the artworks, while the effectiveness of the night/day
visualization can be improved, since it turned out to
be slightly confusing about the dynamic aspects of
the artworks. The analysis of the descriptions of the
artworks provided by the users suggests that the 3D
visualization of the artwork works well to communi-
cate the appearance of the artworks and their values.
However, the quality of the visualization seems to be
relevant for the acceptance, as demonstrated by the
difference between the two artworks: the users pre-
ferred the visualization of Opera per Torino, that is
technically less challenging than Fontana Igloo, due
to the presence of the water and of the stone plates
that form the covering of the igloo. An indication
for redesign is provided by the complaint about the
scarcity of textual information in the visualization.
In this paper, we have described a framework for the
documentation and communication of contemporary
public art via a 3D geovisualization framework. The
paper has analyzed the specific requirements of con-
temporary public art, discussing the critical issues
connected to the visualization of art forms, that should
not be eclipsed by the visualization.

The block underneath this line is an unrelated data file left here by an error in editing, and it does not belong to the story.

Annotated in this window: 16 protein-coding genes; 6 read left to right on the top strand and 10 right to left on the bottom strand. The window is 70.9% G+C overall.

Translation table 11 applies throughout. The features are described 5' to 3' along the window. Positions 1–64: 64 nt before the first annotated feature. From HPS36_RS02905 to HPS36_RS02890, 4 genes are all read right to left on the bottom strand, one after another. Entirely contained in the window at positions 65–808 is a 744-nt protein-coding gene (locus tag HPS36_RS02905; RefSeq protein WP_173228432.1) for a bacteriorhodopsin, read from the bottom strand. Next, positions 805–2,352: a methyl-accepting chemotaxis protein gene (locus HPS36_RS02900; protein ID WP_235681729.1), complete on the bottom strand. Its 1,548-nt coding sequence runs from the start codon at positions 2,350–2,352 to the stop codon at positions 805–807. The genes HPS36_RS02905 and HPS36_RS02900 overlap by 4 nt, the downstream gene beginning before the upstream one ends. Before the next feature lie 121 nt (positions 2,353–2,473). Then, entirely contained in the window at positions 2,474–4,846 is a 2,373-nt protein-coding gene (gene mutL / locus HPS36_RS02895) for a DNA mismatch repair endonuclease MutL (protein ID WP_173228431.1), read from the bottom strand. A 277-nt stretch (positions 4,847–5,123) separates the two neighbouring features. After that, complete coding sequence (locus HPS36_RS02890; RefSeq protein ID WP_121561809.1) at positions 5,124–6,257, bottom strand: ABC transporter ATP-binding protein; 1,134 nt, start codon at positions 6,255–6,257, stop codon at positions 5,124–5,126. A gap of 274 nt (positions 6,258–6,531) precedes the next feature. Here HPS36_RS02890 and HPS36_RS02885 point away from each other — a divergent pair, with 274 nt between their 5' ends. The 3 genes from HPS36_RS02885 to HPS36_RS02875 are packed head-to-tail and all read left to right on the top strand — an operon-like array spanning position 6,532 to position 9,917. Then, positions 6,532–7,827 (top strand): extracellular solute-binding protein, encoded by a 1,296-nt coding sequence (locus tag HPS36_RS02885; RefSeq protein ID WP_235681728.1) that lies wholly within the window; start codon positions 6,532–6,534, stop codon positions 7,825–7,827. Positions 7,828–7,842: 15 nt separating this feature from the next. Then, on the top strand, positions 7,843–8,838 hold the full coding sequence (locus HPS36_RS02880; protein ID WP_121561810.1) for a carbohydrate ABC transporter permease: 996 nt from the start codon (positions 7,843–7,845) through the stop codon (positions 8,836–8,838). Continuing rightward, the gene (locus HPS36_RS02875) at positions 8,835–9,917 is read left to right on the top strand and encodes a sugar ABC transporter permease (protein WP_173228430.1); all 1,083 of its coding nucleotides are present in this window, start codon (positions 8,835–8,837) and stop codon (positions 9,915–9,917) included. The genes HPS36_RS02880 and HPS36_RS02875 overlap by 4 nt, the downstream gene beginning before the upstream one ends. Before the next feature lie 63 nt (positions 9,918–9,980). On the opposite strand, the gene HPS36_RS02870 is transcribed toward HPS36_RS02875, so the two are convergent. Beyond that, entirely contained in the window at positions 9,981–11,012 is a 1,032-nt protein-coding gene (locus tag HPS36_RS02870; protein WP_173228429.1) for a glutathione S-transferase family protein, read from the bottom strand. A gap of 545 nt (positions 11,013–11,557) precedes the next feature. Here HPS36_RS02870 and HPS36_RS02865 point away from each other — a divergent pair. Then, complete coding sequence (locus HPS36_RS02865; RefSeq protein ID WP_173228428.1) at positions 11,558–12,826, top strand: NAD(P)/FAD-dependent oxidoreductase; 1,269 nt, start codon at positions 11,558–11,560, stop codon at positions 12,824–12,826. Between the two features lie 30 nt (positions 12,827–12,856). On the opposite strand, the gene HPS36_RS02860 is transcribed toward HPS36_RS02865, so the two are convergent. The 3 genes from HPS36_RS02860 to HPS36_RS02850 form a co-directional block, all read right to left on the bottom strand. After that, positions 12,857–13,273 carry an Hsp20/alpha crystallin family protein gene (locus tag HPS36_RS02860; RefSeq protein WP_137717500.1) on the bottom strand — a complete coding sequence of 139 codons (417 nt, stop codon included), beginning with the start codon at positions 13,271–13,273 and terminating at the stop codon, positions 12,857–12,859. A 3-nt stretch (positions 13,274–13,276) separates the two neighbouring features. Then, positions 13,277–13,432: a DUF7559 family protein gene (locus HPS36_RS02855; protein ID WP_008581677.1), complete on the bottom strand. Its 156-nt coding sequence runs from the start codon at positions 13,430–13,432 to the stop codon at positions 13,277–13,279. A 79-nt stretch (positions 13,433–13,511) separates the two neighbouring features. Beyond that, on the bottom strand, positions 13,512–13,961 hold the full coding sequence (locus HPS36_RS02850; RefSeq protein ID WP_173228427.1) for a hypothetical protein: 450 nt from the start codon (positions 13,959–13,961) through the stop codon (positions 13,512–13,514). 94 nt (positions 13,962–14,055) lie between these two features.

The visualization framework is arranged onto
three levels: a synoptic view, with the spatial layout
of all the artworks at the city level; an artwork view,
with the model of the artwork and standardized icons
for the context model; a documentation view, with a
dashboard of the documents about the artworks. The
framework has been assessed through an implemen-
tation with off-the-shelf technologies and evaluated
against a number of tasks that generic audiences ad-
dress in the case of contemporary public art.
In the next future, we will test the visualization
framework with professionals and users for the popu-
lating pipeline and the efficiency of the web site, re-
spectively. It will also be interesting to address as-
pects related to system immersivity and alternative
interaction methods, that provide access to further in-
formation about the public artworks.
Part of this research was funded through the Invisi-
bilia Project (2012-2014), supported by Compagnia
di San Paolo, Progetti di ricerca di ateneo (2011), DR
n. 247 28.01.2011. We thank Giulio Lughi, coordina-
tor of the project. We thank Alessandro Olivero and
Nadia Guardini for their implementation of the virtual
environment. We also thank Massimo Morelli, Adri-
ana Ramundo e Valentino Chiarla, of Pensativa s.r.l.,
for their collaboration and support in the implementa-
tion process.